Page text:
Health Updates and Notices
Important information regarding NYS required Health Examination form
Please note - Beginning January 31, 2021 physical examinations for school per the New York State Education Department are to be documented on the NYS Required Health Examination FormPDF download or an electronic health record equivalent form. Healthcare providers were informed of this change by NYS and the form was disseminated to healthcare professional organizations.
The NYS Required School Health Examination Form will be used for New Entrants and students in grades Pre-K or K, 1, 3, 5, 7, 9, & 11, annually for interscholastic athletics (sports), working papers as needed, and for the Committee on Special Education (CSE) or Committee on Pre-School Special Education (CPSE).
Parents/Guardians should bring the approved form with them to their child’s medical appointment, so it can be completed at the time of the visit. Starting January 31, 2021 the healthcare provider must complete and sign the required form or an EHR equivalent form. A healthcare provider cannot staple another completed health exam form (which is not an EHR equivalent) to a blank NYS School Health Examination form. Forms may be found on the district website under Departments/Health Office/Health Office Forms. Please contact your School Nurse if you have questions.
The NYS Department of Health would like you to know that information regarding influenza and the benefits of influenza immunizations is free and accessible on their website http://www.nyhealth.gov.
The best way to prevent the flu is by getting a flu shot.
What are the symptoms of the flu?
The flu usually starts suddenly and may include these symptoms:
- Fever* or feeling feverish/chills
- Sore throat
- Runny or stuffy nose
- Muscle or body aches
- Fatigue (tiredness)
- Some people may have vomiting and diarrhea, though this is more common in children than adults
* It's important to note that not everyone with flu will have a fever.
If your child shows any symptoms of illness: temperature over 100° and flu-like symptoms (see above), please keep him/her home. Notify your health care provider if there is no improvement.
Children may not return to school unless:
- They are fever free for 24 hours WITHOUT medication for fever
- They have not vomited for 24 hours
During school, if your child is ill and/or found to have flu like symptoms, parents/guardians will be called to pick up student. Please have updated contact numbers on file. Emergency contacts should be local and available to pick up students promptly. When parents call to report an absence, please identify the illness your child is experiencing including symptoms. Absences should be called in daily by parent/guardian.
Below are links to websites and guides containing information about the flu and flu shot:
NYS Department of Health - Fight the Flu at Home and School
NYS Department of Health Seasonal Flu Guide
CDC Everyday Prevention Guide
NYS Department of Health Flu Fact Sheet
New York State Health Department: Measles Vaccination Remains Vital to Protecting Against Highly Contagious Disease. Measles case confirmed in Ulster County. Additional information on Measles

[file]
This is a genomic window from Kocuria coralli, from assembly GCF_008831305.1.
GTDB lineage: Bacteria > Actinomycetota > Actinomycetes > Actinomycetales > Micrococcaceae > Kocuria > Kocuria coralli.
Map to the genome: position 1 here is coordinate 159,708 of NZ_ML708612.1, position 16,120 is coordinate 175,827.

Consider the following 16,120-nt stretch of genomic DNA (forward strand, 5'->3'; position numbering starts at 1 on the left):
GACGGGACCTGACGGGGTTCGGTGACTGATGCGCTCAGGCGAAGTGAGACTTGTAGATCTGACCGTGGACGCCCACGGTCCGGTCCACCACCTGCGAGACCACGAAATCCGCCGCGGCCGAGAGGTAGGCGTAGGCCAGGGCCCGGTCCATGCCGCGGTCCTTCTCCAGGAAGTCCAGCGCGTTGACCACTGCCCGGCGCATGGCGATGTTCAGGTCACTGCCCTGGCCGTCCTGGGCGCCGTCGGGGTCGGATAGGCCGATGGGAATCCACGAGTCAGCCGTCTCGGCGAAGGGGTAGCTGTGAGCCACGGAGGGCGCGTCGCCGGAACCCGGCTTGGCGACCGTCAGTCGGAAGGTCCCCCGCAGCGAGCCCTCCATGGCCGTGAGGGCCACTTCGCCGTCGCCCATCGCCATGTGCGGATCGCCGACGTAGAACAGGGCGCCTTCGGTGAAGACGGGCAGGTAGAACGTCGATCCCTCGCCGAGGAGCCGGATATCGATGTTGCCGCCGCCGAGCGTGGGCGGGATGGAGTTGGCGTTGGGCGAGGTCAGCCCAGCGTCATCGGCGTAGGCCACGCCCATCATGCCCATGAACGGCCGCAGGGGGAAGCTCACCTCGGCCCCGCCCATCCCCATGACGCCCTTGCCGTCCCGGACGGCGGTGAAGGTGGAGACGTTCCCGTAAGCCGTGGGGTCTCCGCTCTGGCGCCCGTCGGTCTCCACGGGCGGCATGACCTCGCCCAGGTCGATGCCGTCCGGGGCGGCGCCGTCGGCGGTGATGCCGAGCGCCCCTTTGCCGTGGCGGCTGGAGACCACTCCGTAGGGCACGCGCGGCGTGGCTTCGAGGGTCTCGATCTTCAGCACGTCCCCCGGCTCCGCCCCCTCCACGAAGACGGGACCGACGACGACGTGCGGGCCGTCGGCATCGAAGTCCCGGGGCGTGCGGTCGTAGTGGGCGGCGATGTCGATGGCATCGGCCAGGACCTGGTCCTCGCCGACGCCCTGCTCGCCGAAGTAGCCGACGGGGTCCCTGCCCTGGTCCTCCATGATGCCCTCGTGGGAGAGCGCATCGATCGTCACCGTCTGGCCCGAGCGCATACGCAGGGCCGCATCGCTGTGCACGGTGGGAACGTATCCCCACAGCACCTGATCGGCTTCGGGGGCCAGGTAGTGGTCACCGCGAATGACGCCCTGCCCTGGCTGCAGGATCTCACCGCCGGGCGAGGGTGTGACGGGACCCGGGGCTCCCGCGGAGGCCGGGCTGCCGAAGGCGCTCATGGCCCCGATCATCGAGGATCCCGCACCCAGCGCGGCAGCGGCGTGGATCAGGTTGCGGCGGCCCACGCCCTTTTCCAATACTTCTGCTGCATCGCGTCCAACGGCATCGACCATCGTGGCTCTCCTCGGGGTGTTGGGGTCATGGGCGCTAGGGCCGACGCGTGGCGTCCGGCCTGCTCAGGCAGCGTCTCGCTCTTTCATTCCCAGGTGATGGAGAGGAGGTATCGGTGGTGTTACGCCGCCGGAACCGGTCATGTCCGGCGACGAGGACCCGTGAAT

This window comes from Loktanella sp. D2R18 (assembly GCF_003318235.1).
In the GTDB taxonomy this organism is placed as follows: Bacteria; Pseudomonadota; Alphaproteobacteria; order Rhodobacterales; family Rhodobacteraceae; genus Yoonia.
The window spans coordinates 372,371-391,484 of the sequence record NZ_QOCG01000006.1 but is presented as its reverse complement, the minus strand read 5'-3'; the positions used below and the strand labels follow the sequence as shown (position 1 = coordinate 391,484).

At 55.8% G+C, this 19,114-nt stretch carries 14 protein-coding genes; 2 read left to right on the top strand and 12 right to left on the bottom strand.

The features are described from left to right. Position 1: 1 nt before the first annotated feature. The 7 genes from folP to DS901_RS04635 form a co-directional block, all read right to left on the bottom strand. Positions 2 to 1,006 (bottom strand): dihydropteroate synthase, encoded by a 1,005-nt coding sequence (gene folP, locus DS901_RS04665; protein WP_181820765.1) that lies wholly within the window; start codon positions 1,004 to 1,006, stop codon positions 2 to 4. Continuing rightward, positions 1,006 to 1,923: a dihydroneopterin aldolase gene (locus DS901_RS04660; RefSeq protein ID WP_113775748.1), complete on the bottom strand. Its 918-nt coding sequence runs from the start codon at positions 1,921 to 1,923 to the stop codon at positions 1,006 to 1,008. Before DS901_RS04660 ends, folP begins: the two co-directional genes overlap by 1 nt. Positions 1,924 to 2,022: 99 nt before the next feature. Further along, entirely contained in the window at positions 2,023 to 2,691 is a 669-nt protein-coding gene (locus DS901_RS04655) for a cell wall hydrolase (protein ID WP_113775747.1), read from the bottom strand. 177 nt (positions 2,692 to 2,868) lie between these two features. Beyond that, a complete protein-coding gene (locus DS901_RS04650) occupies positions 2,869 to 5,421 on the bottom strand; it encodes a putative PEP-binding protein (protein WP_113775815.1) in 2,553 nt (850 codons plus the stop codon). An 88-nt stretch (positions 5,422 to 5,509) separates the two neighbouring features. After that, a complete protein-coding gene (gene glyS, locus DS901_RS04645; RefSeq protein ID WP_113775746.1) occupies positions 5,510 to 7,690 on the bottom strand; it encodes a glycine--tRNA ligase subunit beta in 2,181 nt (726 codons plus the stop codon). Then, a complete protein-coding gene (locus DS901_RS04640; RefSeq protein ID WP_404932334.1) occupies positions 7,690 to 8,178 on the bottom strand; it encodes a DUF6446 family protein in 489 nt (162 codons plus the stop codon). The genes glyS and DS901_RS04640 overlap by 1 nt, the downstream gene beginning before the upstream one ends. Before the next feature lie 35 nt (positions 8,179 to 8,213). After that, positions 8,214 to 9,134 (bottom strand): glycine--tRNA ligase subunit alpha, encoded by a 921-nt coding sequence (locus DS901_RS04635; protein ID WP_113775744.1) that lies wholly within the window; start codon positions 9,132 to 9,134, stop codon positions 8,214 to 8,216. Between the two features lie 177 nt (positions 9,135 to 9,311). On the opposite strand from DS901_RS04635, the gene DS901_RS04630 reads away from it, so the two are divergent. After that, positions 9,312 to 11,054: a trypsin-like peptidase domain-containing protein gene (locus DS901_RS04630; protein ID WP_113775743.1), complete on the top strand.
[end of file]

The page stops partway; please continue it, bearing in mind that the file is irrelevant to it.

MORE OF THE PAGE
Winter Health and Safety Tips
Due to the recent extreme cold weather, Lakeland's school health professionals would like to share some winter health and safety tips with our Lakeland families. Children need extra attention to stay warm, safe and healthy when temperatures drop. Please review the tips provided.
Guidelines for Cold Weather Safety
Cold Weather Tips - NY.gov (NYS Department of Health) http://www.health.ny.gov/environmental/emergency/weather/cold/cold_weather_tips.htm
Winter Weather Health and Safety Tips - CDC.gov (Centers for Disease Control and Prevention) http://emergency.cdc.gov/disasters/winter/
Frostbite and Hypothermia https://www.cdc.gov/phpr/documents/hypothermia-frostbite_508.pdf
Chickenpox (varicella zoster)
NYS Department of Health Chickpox Fact Sheet
Pertussis, or whooping cough, is a contagious bacterial infection that can begin like a common cold, but progresses to severe bouts of coughing followed by a high whoop or crowing sound that can last for weeks or months. It is primarily spread from person to person by direct contact with mucus or droplets from the nose and throat of infected individuals.
The Westchester County Department of Health has advised us that the best way to prevent pertussis or whooping cough in your child and others is to be up to date with your vaccinations. We are thus advising that you contact your family physician to check your or your child‘s pertussis vaccine history. The CDC, New York State and Westchester County Departments of Health recommend that all children receive 5 doses of a pertussis-containing vaccine by kindergarten entry and that all individuals 10 years of age and older, including teachers and staff, receive another booster with a different pertussis-containing vaccine.
NYSDOH has a fact sheet on Pertussis and encourages all adults over 19 years of age who have or who anticipate having close contact with an infant should receive a single dose of Tdap to protect against pertussis and reduce the likelihood of transmission.
Pertussis Fact Sheet (English)
Pertussis Fact Sheet (Spanish)
Children should be checked periodically at home and the school nurse should be called if head lice are found. Call your health care provider for best treatment. Please inform the parents of your child’s playmates so that they can check their children’s head. As a precaution the student’s class will be checked. A note will go home to inform parents of that class.
Lice (Pediculosis) - NYSDOH Fact Sheet
Head Lice Information
Centers for Disease Control and Prevention (Lice)